On the coronavirus, he has pushed for the nation to reopen and predicted a swift economic rebound as it does so.

“I feel more and more confident that our economy is in the early stages of coming back very strong. Not everyone agrees with me, but I have little doubt,” Trump tweeted on Wednesday. “Watch for September, October, November. Next year will be one of the best ever, and look at the Stock Market NOW!”

The stock market has outperformed expectations, clawing back many of the steep losses it suffered as the coronavirus crisis hit. But that has not been enough to restore Trump’s fortunes. He trailed Biden by more than 7 percentage points in the RealClearPolitics average as of Thursday evening.

There are new signs that the president recognizes his predicament.

On Thursday, Trump brought senior campaign officials to the White House to discuss the latest polls and messaging strategies. His 2020 campaign manager, Brad Parscale, was among those in attendance.

The campaign still publicly evinces confidence, in part based upon its belief that Biden is a flawed opponent. “When Joe Biden is defined, the president runs very strong against him,” a Trump campaign official told The Hill.

That sounds like a polite way of saying that Biden is about to face a barrage of negative attacks.

There are indications that has already begun.

Trump implied in a Thursday tweet that Biden might want to “defund the police” and that this was evidence of “where Sleepy Joe is being dragged by the socialists.”

Biden has never said he wants to defund the police.

A major independent super PAC supporting Trump, America First, announced on Thursday it would begin a $7.5 million anti-Biden advertising campaign in the key swing states of Michigan, Wisconsin and Pennsylvania.

There is nothing unique about an incumbent president seeking to undercut his opponent. It has been a standard tactic in recent times: President Obama’s team did it to Mitt Romney in 2012, President George W. Bush’s to John Kerry in 2004 and President Clinton to Bob Dole in 1996.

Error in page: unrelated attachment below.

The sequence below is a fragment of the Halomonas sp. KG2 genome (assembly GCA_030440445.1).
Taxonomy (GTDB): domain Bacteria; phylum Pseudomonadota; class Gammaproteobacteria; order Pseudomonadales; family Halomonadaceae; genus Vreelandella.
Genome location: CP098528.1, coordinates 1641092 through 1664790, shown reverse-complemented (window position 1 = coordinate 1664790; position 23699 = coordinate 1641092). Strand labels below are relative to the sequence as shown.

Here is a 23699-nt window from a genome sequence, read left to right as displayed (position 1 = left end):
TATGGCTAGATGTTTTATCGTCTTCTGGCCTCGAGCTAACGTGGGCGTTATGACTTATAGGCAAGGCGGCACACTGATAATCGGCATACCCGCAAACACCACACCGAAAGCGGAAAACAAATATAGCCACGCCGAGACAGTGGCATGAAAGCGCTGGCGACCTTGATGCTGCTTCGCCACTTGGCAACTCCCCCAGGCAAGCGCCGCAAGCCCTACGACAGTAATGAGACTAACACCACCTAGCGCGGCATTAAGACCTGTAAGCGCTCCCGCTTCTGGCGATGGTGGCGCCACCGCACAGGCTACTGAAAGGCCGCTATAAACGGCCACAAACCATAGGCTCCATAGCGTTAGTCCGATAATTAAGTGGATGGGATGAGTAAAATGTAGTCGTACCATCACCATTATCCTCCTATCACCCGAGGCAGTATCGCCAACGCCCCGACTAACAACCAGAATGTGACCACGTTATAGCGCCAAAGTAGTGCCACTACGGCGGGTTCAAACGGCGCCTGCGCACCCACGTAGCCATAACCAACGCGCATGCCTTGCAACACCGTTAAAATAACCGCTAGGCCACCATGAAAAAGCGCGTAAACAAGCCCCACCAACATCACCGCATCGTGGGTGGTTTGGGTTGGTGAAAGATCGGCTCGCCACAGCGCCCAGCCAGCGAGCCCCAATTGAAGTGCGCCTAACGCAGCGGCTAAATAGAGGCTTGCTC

All three of those presidents won reelection.

Republican pollster David Winston noted that, on Election Day in 2012, exit polls found that a majority of voters believed the nation was on the wrong track — albeit by a modest 6-point margin, 52 percent to 46 percent.

“A majority of the country thought the country was on the wrong track — and Obama still won,” Winston noted.

Democrats acknowledge the current state of the nation doesn’t mean Trump is doomed to defeat. They are bracing for a very aggressive campaign — but they fancy Biden’s chances.

Trump “will keep hammering away at Biden, no question,” said Democratic strategist Bob Shrum. “But he’s got a mountain to climb.”

The Memo is a reported column by Niall Stanage, primarily focused on Donald Trump’s presidency. Brett Samuels contributed reporting.

Tags 2020 campaign 2020 election Brad Parscale Donald Trump Joe Biden John Kerry Mitt Romney polls reelection right track wrong track

Most Popular

Load more


See all Video